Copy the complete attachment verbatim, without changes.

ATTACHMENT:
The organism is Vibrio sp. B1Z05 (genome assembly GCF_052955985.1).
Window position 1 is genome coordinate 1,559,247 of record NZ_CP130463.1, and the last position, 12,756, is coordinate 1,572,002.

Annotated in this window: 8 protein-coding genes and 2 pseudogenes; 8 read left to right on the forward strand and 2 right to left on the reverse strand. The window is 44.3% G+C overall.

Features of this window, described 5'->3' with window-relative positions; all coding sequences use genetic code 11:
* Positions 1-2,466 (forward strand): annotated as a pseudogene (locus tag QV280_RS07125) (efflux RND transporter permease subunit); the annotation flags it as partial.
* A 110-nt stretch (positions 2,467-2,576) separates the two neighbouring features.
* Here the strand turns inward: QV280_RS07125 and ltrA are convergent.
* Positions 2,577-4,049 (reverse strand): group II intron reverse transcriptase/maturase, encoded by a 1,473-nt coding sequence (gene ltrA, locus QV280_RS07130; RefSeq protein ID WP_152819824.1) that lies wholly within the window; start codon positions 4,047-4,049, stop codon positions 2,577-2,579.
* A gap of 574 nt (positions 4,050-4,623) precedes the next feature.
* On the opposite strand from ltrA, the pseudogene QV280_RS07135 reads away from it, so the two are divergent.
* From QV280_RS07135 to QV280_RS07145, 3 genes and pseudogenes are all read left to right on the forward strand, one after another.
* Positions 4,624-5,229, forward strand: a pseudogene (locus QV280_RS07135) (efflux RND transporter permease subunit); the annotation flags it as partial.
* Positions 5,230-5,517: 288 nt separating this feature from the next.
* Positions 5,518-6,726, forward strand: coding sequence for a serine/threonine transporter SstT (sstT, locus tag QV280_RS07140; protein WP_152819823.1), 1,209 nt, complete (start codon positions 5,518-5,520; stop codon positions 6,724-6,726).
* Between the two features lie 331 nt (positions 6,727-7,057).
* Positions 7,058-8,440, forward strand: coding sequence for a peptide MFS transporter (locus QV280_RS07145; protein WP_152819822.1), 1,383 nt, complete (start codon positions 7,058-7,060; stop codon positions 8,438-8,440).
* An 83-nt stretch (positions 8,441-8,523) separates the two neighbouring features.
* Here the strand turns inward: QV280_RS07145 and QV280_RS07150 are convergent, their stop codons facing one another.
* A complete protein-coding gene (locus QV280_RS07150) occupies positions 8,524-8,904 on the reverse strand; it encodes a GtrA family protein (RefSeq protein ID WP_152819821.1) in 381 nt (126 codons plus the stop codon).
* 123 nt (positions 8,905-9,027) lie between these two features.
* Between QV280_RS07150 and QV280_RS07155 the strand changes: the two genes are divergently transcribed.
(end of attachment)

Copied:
The organism is Vibrio sp. B1Z05 (genome assembly GCF_052955985.1).
Window position 1 is genome coordinate 1,559,247 of record NZ_CP130463.1, and the last position, 12,756, is coordinate 1,572,002.

Annotated in this window: 8 protein-coding genes and 2 pseudogenes; 8 read left to right on the forward strand and 2 right to left on the reverse strand. The window is 44.3% G+C overall.

Features of this window, described 5'->3' with window-relative positions; all coding sequences use genetic code 11:
* Positions 1-2,466 (forward strand): annotated as a pseudogene (locus tag QV280_RS07125) (efflux RND transporter permease subunit); the annotation flags it as partial.
* A 110-nt stretch (positions 2,467-2,576) separates the two neighbouring features.
* Here the strand turns inward: QV280_RS07125 and ltrA are convergent.
* Positions 2,577-4,049 (reverse strand): group II intron reverse transcriptase/maturase, encoded by a 1,473-nt coding sequence (gene ltrA, locus QV280_RS07130; RefSeq protein ID WP_152819824.1) that lies wholly within the window; start codon positions 4,047-4,049, stop codon positions 2,577-2,579.
* A gap of 574 nt (positions 4,050-4,623) precedes the next feature.
* On the opposite strand from ltrA, the pseudogene QV280_RS07135 reads away from it, so the two are divergent.
* From QV280_RS07135 to QV280_RS07145, 3 genes and pseudogenes are all read left to right on the forward strand, one after another.
* Positions 4,624-5,229, forward strand: a pseudogene (locus QV280_RS07135) (efflux RND transporter permease subunit); the annotation flags it as partial.
* Positions 5,230-5,517: 288 nt separating this feature from the next.
* Positions 5,518-6,726, forward strand: coding sequence for a serine/threonine transporter SstT (sstT, locus tag QV280_RS07140; protein WP_152819823.1), 1,209 nt, complete (start codon positions 5,518-5,520; stop codon positions 6,724-6,726).
* Between the two features lie 331 nt (positions 6,727-7,057).
* Positions 7,058-8,440, forward strand: coding sequence for a peptide MFS transporter (locus QV280_RS07145; protein WP_152819822.1), 1,383 nt, complete (start codon positions 7,058-7,060; stop codon positions 8,438-8,440).
* An 83-nt stretch (positions 8,441-8,523) separates the two neighbouring features.
* Here the strand turns inward: QV280_RS07145 and QV280_RS07150 are convergent, their stop codons facing one another.
* A complete protein-coding gene (locus QV280_RS07150) occupies positions 8,524-8,904 on the reverse strand; it encodes a GtrA family protein (RefSeq protein ID WP_152819821.1) in 381 nt (126 codons plus the stop codon).
* 123 nt (positions 8,905-9,027) lie between these two features.
* Between QV280_RS07150 and QV280_RS07155 the strand changes: the two genes are divergently transcribed.